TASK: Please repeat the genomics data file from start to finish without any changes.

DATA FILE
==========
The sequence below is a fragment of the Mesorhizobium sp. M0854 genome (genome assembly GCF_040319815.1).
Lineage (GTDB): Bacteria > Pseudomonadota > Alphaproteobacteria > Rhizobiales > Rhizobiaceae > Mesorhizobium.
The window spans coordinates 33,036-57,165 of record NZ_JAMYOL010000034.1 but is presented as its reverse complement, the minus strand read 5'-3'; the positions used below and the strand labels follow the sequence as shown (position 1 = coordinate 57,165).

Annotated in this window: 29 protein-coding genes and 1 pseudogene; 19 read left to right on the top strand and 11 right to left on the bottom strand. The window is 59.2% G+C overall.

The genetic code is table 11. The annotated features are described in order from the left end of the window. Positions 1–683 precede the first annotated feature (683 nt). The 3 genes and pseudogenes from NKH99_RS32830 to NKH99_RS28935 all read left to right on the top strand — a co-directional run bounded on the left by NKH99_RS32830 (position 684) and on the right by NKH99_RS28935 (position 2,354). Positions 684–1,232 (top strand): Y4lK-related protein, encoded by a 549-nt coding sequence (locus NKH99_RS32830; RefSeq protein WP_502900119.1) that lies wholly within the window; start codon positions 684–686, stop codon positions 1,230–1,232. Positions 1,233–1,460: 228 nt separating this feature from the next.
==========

The sequence below is a fragment of the Mesorhizobium sp. M0854 genome (genome assembly GCF_040319815.1).
Lineage (GTDB): Bacteria > Pseudomonadota > Alphaproteobacteria > Rhizobiales > Rhizobiaceae > Mesorhizobium.
The window spans coordinates 33,036-57,165 of record NZ_JAMYOL010000034.1 but is presented as its reverse complement, the minus strand read 5'-3'; the positions used below and the strand labels follow the sequence as shown (position 1 = coordinate 57,165).

Annotated in this window: 29 protein-coding genes and 1 pseudogene; 19 read left to right on the top strand and 11 right to left on the bottom strand. The window is 59.2% G+C overall.

The genetic code is table 11. The annotated features are described in order from the left end of the window. Positions 1–683 precede the first annotated feature (683 nt). The 3 genes and pseudogenes from NKH99_RS32830 to NKH99_RS28935 all read left to right on the top strand — a co-directional run bounded on the left by NKH99_RS32830 (position 684) and on the right by NKH99_RS28935 (position 2,354). Positions 684–1,232 (top strand): Y4lK-related protein, encoded by a 549-nt coding sequence (locus NKH99_RS32830; RefSeq protein WP_502900119.1) that lies wholly within the window; start codon positions 684–686, stop codon positions 1,230–1,232. Positions 1,233–1,460: 228 nt separating this feature from the next.